Appeal from the judgment of the United States District Court for the Southern District of New York, Brieant, J., holding that thirty-one magazines seized by the United States Customs Service were not "obscene" within the meaning of 19 U.S.C. § 1305(a) (1976 & Supp. IV 1980).
Van Graafeiland and Meskill, Circuit Judges, and Tenney, District Judge.*fn*
In this in rem action, the United States of America appeals from the judgment of the United States District Court for the Southern District of New York, Brieant, J., holding that thirty-one magazines seized by the United States Customs Service were not "obscene" within the meaning of 19 U.S.C. § 1305(a) (1976 & Supp. IV 1980). The appellant contends that the district court applied an improper standard of review when considering whether the seized materials were legally obscene for purposes of section 1305(a). We agree with the government's position and therefore reverse and remand this matter to the district court for further proceedings consistent with this opinion.
During April of 1982, United States Customs agents confiscated approximately eighty-six allegedly pornographic magazines during several routine inspections at various ports of entry in New York City. The seizure was accomplished pursuant to 19 U.S.C. § 1305(a), which authorizes customs agents to confiscate obscene materials imported into the United States.*fn1 The record shows that the magazines were mailed or shipped from Germany and therefore properly subject to seizure under the "importation" language in section 1305(a).*fn2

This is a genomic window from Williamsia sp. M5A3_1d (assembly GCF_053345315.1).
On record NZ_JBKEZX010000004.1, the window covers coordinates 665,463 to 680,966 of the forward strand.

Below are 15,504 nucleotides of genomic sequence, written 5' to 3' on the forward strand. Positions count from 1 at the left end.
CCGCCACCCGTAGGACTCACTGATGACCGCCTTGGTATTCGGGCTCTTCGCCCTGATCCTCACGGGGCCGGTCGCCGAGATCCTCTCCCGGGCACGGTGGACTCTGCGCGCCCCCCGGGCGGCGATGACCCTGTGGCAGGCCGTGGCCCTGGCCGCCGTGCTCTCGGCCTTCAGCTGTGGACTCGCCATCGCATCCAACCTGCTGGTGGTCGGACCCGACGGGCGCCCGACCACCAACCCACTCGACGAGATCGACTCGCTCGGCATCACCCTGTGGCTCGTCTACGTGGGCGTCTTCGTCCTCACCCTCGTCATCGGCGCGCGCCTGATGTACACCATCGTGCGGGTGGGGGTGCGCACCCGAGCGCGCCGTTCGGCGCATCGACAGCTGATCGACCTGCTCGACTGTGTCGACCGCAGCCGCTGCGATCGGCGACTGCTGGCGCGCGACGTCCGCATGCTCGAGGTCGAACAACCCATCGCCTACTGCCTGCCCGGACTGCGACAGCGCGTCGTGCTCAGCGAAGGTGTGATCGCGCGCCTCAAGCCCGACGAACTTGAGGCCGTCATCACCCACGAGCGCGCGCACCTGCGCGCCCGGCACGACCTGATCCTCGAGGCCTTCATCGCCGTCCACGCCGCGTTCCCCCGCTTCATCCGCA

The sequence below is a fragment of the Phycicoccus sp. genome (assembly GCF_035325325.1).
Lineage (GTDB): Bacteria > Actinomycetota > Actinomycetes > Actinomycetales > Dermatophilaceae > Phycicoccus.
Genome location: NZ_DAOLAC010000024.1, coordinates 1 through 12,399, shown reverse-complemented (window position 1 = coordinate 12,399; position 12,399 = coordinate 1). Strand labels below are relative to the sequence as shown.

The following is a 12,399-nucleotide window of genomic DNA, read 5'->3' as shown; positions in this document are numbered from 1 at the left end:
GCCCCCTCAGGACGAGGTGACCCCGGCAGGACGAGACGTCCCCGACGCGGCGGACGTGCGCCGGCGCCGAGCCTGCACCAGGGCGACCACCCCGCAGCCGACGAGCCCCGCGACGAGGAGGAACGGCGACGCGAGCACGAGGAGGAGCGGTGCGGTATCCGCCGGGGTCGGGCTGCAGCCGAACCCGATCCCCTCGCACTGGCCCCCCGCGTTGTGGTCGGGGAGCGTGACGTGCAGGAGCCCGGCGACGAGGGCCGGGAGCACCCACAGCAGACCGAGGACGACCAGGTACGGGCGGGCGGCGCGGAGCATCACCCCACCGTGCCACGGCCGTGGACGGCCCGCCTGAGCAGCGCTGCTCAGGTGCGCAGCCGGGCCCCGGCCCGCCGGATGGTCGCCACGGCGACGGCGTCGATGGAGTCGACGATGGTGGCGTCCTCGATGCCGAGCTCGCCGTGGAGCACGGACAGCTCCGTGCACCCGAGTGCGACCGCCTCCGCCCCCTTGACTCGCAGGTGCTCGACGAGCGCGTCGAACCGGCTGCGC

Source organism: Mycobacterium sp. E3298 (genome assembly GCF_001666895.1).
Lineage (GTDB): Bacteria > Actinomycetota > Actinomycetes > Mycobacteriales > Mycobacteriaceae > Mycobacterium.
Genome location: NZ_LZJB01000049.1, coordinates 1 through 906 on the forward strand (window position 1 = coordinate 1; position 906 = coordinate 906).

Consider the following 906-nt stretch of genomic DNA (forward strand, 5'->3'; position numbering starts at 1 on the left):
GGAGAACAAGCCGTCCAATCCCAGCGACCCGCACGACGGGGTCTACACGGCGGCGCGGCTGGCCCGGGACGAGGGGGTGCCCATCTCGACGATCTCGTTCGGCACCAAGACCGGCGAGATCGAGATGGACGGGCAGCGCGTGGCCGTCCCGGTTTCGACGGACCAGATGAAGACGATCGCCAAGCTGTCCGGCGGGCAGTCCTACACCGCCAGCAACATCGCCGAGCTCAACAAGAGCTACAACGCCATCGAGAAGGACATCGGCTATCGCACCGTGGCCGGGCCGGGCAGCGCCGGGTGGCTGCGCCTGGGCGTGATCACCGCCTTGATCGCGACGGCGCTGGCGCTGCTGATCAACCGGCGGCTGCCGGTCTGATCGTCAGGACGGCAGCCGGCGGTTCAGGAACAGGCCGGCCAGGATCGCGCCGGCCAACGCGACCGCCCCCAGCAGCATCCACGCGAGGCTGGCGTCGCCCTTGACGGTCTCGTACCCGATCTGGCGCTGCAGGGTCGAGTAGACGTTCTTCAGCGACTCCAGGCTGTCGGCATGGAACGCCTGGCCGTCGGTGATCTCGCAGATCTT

Customs Service regulations provide that articles are not deemed legally "seized" until the Imports Compliance Branch of the Customs Service determines whether the confiscated materials are "obscene" within the meaning of 19 U.S.C. § 1305(a). See App. for Appellant at 11-13. The Imports Compliance Branch made the requisite finding on April 26, 1982, and thereafter referred this matter for prosecution to the United States Attorney's Office for the Southern District of New York.
The government filed its complaint on May 3, 1982, seeking a warrant for the arrest of the seized magazines and a judgment that the materials be forfeited, confiscated and destroyed pursuant to 19 U.S.C. § 1305(a). The addressees of the confiscated materials were notified by mail that a bench trial would be held on June 24, 1982 to adjudicate whether the magazines were obscene and thus subject to forfeiture under section 1305(a). Notice of the pendency of this action was published in the New York Law Journal on May 14, 1982.*fn3
At trial, Judge Brieant determined that section 1305(a) review could be best accomplished by separating the magazines into two groups, Group A consisting of fifty-five magazines and Group B consisting of the remaining thirty-one publications.*fn4 With respect to Group A, the court applied the prevailing "community standards" test and found the fifty-five magazines to be "obscene" within the meaning of 19 U.S.C. § 1305(a). See Miller v. California, 413 U.S. 15, 30-34, 37 L. Ed. 2d 419, 93 S. Ct. 2607 (1973). There is no appeal from this ruling.
Judge Brieant departed from the standard mode of analysis when considering the Group B materials. The judge rule that the "community standard" test should not be applied to these materials because:
It is relevant that they are published in the United States and sold locally right within this District. The Court is prepared to find that as to 31 of those articles, Mr. Tappe's position [ i.e., that they are not obscene] is well taken and I might say also, they all appear to be used merchandise. They are not new by any means and therefore apparently not being imported for channels of trade.
The Court believes that because of their current sale within this District that the community standards would not apply to the 31 exhibits which the Court has noted on the schedule.
See App. for Appellant at 43. Based on these findings, the court concluded that the Group B materials were not obscene and thus not subject to forfeiture under 19 U.S.C. § ...